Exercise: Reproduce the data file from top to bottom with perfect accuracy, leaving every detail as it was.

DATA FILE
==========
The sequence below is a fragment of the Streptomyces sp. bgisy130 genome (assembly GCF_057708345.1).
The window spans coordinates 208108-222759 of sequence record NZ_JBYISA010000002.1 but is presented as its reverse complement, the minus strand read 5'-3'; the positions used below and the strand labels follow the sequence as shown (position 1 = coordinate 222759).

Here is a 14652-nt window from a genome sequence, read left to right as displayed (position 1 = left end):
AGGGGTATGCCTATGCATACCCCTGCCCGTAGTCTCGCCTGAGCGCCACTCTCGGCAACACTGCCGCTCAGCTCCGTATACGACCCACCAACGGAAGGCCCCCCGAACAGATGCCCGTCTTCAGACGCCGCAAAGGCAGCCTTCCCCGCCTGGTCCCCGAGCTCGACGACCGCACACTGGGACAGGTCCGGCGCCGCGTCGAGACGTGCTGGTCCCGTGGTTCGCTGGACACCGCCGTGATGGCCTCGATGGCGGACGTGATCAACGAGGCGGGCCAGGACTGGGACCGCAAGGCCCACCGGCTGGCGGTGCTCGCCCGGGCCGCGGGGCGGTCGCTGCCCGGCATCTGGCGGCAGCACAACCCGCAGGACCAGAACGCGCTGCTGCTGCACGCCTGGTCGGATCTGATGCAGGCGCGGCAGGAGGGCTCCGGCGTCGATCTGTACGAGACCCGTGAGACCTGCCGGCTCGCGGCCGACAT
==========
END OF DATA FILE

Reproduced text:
The sequence below is a fragment of the Streptomyces sp. bgisy130 genome (assembly GCF_057708345.1).
The window spans coordinates 208108-222759 of sequence record NZ_JBYISA010000002.1 but is presented as its reverse complement, the minus strand read 5'-3'; the positions used below and the strand labels follow the sequence as shown (position 1 = coordinate 222759).

Here is a 14652-nt window from a genome sequence, read left to right as displayed (position 1 = left end):
AGGGGTATGCCTATGCATACCCCTGCCCGTAGTCTCGCCTGAGCGCCACTCTCGGCAACACTGCCGCTCAGCTCCGTATACGACCCACCAACGGAAGGCCCCCCGAACAGATGCCCGTCTTCAGACGCCGCAAAGGCAGCCTTCCCCGCCTGGTCCCCGAGCTCGACGACCGCACACTGGGACAGGTCCGGCGCCGCGTCGAGACGTGCTGGTCCCGTGGTTCGCTGGACACCGCCGTGATGGCCTCGATGGCGGACGTGATCAACGAGGCGGGCCAGGACTGGGACCGCAAGGCCCACCGGCTGGCGGTGCTCGCCCGGGCCGCGGGGCGGTCGCTGCCCGGCATCTGGCGGCAGCACAACCCGCAGGACCAGAACGCGCTGCTGCTGCACGCCTGGTCGGATCTGATGCAGGCGCGGCAGGAGGGCTCCGGCGTCGATCTGTACGAGACCCGTGAGACCTGCCGGCTCGCGGCCGACAT